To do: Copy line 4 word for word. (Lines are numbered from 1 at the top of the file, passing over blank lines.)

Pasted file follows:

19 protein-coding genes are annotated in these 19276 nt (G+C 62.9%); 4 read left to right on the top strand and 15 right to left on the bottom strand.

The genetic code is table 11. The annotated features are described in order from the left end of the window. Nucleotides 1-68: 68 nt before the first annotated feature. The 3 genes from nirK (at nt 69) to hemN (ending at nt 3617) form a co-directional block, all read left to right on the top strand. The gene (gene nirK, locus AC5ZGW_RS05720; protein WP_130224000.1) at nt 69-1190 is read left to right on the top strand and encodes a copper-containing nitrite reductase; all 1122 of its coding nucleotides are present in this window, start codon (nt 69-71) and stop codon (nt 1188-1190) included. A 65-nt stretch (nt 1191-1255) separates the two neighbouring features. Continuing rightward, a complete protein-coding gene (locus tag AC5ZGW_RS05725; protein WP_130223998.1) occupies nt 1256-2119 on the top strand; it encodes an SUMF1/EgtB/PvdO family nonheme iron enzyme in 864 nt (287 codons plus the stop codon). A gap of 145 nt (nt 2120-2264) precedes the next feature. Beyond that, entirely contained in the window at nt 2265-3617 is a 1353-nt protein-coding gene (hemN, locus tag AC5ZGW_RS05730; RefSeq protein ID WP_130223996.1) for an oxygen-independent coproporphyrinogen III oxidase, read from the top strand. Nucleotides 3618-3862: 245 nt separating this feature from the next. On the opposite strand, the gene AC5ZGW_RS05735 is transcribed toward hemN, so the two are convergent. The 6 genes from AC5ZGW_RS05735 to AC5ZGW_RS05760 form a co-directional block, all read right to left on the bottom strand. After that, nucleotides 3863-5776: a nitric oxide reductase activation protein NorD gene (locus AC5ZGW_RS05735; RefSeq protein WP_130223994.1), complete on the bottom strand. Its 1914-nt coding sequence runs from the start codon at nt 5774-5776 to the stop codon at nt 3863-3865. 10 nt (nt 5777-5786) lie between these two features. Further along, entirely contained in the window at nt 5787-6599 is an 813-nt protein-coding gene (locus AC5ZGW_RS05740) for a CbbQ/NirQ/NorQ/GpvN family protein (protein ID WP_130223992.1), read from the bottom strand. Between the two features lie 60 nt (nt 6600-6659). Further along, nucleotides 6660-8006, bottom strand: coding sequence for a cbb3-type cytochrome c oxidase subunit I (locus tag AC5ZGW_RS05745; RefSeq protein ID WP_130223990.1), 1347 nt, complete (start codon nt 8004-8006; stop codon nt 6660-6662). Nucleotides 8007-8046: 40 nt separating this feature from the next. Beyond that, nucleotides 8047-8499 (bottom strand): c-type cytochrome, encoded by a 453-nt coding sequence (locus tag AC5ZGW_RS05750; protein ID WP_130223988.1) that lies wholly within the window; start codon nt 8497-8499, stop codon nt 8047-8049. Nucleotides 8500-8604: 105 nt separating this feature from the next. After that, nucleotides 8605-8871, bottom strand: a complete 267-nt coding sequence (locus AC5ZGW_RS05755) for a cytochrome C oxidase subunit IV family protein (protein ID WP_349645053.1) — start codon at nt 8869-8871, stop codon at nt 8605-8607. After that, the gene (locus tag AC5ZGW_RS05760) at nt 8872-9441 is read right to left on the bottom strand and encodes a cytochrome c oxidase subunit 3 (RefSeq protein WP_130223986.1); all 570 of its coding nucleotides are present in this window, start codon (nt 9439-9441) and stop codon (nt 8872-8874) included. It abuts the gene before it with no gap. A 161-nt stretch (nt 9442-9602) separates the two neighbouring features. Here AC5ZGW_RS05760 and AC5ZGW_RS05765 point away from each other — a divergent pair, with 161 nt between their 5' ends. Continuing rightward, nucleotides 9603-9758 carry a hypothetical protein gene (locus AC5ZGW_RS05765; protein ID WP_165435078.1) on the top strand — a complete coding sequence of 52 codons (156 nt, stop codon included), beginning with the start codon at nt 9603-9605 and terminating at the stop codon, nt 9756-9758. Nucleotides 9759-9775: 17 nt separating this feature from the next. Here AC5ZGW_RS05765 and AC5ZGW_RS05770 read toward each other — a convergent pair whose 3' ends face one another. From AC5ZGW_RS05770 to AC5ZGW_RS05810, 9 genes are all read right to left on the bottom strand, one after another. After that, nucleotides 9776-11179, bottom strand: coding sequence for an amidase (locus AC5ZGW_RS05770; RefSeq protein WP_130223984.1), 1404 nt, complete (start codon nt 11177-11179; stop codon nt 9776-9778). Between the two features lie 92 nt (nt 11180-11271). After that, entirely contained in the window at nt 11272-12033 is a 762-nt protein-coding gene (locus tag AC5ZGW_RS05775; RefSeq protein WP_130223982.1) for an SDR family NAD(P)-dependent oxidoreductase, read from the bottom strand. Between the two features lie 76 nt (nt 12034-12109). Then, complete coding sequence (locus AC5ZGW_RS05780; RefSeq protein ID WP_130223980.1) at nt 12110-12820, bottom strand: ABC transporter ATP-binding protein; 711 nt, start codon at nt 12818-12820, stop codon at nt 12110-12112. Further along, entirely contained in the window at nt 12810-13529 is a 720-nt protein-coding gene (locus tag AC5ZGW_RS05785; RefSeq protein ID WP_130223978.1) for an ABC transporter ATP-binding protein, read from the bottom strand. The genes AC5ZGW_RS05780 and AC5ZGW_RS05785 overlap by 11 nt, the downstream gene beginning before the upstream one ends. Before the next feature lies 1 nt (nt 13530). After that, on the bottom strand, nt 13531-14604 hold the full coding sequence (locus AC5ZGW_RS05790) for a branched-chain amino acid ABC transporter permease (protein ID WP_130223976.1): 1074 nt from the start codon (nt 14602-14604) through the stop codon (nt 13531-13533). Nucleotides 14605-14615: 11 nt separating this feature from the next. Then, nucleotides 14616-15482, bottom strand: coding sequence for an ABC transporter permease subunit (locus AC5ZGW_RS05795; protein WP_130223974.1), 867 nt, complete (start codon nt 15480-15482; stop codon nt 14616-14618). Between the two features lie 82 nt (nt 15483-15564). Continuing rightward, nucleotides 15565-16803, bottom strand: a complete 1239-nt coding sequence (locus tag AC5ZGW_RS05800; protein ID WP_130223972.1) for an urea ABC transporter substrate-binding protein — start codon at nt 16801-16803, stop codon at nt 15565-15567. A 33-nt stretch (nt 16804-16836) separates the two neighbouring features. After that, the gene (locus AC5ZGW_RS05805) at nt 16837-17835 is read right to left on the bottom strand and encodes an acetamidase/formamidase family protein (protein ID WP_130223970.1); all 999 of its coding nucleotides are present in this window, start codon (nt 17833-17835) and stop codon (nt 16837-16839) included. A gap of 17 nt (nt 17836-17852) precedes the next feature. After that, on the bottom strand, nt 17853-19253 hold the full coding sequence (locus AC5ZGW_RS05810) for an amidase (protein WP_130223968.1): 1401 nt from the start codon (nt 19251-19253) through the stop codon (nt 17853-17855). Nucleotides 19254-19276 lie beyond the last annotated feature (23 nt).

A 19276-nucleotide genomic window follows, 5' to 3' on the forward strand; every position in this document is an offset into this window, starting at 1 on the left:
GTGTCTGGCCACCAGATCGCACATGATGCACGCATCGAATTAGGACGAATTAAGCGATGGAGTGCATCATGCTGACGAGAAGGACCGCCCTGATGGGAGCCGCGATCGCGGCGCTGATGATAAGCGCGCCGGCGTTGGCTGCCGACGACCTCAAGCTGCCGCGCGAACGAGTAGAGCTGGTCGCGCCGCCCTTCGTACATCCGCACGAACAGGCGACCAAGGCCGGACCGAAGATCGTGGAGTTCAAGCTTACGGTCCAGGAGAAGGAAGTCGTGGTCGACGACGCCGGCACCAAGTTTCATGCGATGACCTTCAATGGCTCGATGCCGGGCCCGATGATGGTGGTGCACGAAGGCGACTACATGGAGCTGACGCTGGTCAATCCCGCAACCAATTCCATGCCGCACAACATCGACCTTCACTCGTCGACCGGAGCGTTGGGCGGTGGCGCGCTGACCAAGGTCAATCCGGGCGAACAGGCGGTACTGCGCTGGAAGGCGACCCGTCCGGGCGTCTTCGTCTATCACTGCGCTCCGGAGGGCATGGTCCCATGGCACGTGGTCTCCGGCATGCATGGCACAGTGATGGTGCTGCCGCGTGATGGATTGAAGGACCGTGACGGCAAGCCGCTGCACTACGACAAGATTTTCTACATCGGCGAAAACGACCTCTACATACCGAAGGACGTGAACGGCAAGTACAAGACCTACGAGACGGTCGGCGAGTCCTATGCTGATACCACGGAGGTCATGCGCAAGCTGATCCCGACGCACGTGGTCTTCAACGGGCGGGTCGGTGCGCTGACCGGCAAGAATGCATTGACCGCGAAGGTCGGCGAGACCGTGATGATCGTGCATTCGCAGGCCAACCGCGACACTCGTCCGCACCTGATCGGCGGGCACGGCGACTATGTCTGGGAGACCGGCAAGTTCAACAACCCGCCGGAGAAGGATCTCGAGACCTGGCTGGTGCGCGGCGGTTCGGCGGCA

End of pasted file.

GTGTCTGGCCACCAGATCGCACATGATGCACGCATCGAATTAGGACGAATTAAGCGATGGAGTGCATCATGCTGACGAGAAGGACCGCCCTGATGGGAGCCGCGATCGCGGCGCTGATGATAAGCGCGCCGGCGTTGGCTGCCGACGACCTCAAGCTGCCGCGCGAACGAGTAGAGCTGGTCGCGCCGCCCTTCGTACATCCGCACGAACAGGCGACCAAGGCCGGACCGAAGATCGTGGAGTTCAAGCTTACGGTCCAGGAGAAGGAAGTCGTGGTCGACGACGCCGGCACCAAGTTTCATGCGATGACCTTCAATGGCTCGATGCCGGGCCCGATGATGGTGGTGCACGAAGGCGACTACATGGAGCTGACGCTGGTCAATCCCGCAACCAATTCCATGCCGCACAACATCGACCTTCACTCGTCGACCGGAGCGTTGGGCGGTGGCGCGCTGACCAAGGTCAATCCGGGCGAACAGGCGGTACTGCGCTGGAAGGCGACCCGTCCGGGCGTCTTCGTCTATCACTGCGCTCCGGAGGGCATGGTCCCATGGCACGTGGTCTCCGGCATGCATGGCACAGTGATGGTGCTGCCGCGTGATGGATTGAAGGACCGTGACGGCAAGCCGCTGCACTACGACAAGATTTTCTACATCGGCGAAAACGACCTCTACATACCGAAGGACGTGAACGGCAAGTACAAGACCTACGAGACGGTCGGCGAGTCCTATGCTGATACCACGGAGGTCATGCGCAAGCTGATCCCGACGCACGTGGTCTTCAACGGGCGGGTCGGTGCGCTGACCGGCAAGAATGCATTGACCGCGAAGGTCGGCGAGACCGTGATGATCGTGCATTCGCAGGCCAACCGCGACACTCGTCCGCACCTGATCGGCGGGCACGGCGACTATGTCTGGGAGACCGGCAAGTTCAACAACCCGCCGGAGAAGGATCTCGAGACCTGGCTGGTGCGCGGCGGTTCGGCGGCA